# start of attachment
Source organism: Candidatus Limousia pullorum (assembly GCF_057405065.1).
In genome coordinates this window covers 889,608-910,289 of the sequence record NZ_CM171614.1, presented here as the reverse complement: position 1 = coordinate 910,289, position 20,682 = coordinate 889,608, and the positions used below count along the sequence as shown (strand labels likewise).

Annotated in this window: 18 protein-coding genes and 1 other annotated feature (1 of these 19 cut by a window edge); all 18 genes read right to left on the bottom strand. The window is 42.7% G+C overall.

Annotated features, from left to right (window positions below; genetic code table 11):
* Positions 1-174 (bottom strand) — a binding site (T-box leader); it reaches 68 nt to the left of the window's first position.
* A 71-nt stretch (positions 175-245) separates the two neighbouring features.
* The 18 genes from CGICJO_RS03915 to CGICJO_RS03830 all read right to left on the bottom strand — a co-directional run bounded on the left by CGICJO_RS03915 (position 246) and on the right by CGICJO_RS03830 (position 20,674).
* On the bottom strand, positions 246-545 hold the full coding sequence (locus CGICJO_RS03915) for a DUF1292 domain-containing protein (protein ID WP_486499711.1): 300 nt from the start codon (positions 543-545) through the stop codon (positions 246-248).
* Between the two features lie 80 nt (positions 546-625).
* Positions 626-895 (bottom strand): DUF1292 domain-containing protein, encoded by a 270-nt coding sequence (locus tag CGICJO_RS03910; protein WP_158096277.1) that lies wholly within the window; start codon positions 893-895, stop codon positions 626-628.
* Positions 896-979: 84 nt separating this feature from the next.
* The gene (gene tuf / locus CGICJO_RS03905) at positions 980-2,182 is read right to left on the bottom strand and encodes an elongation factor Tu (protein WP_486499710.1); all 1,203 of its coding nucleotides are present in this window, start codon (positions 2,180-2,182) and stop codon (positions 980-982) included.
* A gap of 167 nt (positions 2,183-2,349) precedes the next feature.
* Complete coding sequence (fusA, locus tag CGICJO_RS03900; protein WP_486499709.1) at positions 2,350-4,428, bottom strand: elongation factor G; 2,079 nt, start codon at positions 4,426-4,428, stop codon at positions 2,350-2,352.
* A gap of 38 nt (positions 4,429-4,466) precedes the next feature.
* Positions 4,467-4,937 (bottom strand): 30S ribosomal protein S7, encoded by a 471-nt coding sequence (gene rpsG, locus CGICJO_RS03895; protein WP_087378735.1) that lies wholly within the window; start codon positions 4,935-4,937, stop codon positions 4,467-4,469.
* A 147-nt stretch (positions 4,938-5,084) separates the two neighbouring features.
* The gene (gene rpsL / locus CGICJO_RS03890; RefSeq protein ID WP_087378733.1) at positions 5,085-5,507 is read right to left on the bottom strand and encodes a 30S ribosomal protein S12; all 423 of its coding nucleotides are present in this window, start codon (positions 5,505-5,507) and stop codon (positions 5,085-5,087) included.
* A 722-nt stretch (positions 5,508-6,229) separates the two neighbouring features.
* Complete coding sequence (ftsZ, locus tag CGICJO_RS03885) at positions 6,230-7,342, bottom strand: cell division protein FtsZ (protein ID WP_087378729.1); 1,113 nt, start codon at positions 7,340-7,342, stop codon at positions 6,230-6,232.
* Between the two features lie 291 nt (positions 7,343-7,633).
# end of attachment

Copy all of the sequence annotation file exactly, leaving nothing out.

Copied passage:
Source organism: Candidatus Limousia pullorum (assembly GCF_057405065.1).
In genome coordinates this window covers 889,608-910,289 of the sequence record NZ_CM171614.1, presented here as the reverse complement: position 1 = coordinate 910,289, position 20,682 = coordinate 889,608, and the positions used below count along the sequence as shown (strand labels likewise).

Annotated in this window: 18 protein-coding genes and 1 other annotated feature (1 of these 19 cut by a window edge); all 18 genes read right to left on the bottom strand. The window is 42.7% G+C overall.

Annotated features, from left to right (window positions below; genetic code table 11):
* Positions 1-174 (bottom strand) — a binding site (T-box leader); it reaches 68 nt to the left of the window's first position.
* A 71-nt stretch (positions 175-245) separates the two neighbouring features.
* The 18 genes from CGICJO_RS03915 to CGICJO_RS03830 all read right to left on the bottom strand — a co-directional run bounded on the left by CGICJO_RS03915 (position 246) and on the right by CGICJO_RS03830 (position 20,674).
* On the bottom strand, positions 246-545 hold the full coding sequence (locus CGICJO_RS03915) for a DUF1292 domain-containing protein (protein ID WP_486499711.1): 300 nt from the start codon (positions 543-545) through the stop codon (positions 246-248).
* Between the two features lie 80 nt (positions 546-625).
* Positions 626-895 (bottom strand): DUF1292 domain-containing protein, encoded by a 270-nt coding sequence (locus tag CGICJO_RS03910; protein WP_158096277.1) that lies wholly within the window; start codon positions 893-895, stop codon positions 626-628.
* Positions 896-979: 84 nt separating this feature from the next.
* The gene (gene tuf / locus CGICJO_RS03905) at positions 980-2,182 is read right to left on the bottom strand and encodes an elongation factor Tu (protein WP_486499710.1); all 1,203 of its coding nucleotides are present in this window, start codon (positions 2,180-2,182) and stop codon (positions 980-982) included.
* A gap of 167 nt (positions 2,183-2,349) precedes the next feature.
* Complete coding sequence (fusA, locus tag CGICJO_RS03900; protein WP_486499709.1) at positions 2,350-4,428, bottom strand: elongation factor G; 2,079 nt, start codon at positions 4,426-4,428, stop codon at positions 2,350-2,352.
* A gap of 38 nt (positions 4,429-4,466) precedes the next feature.
* Positions 4,467-4,937 (bottom strand): 30S ribosomal protein S7, encoded by a 471-nt coding sequence (gene rpsG, locus CGICJO_RS03895; protein WP_087378735.1) that lies wholly within the window; start codon positions 4,935-4,937, stop codon positions 4,467-4,469.
* A 147-nt stretch (positions 4,938-5,084) separates the two neighbouring features.
* The gene (gene rpsL / locus CGICJO_RS03890; RefSeq protein ID WP_087378733.1) at positions 5,085-5,507 is read right to left on the bottom strand and encodes a 30S ribosomal protein S12; all 423 of its coding nucleotides are present in this window, start codon (positions 5,505-5,507) and stop codon (positions 5,085-5,087) included.
* A 722-nt stretch (positions 5,508-6,229) separates the two neighbouring features.
* Complete coding sequence (ftsZ, locus tag CGICJO_RS03885) at positions 6,230-7,342, bottom strand: cell division protein FtsZ (protein ID WP_087378729.1); 1,113 nt, start codon at positions 7,340-7,342, stop codon at positions 6,230-6,232.
* Between the two features lie 291 nt (positions 7,343-7,633).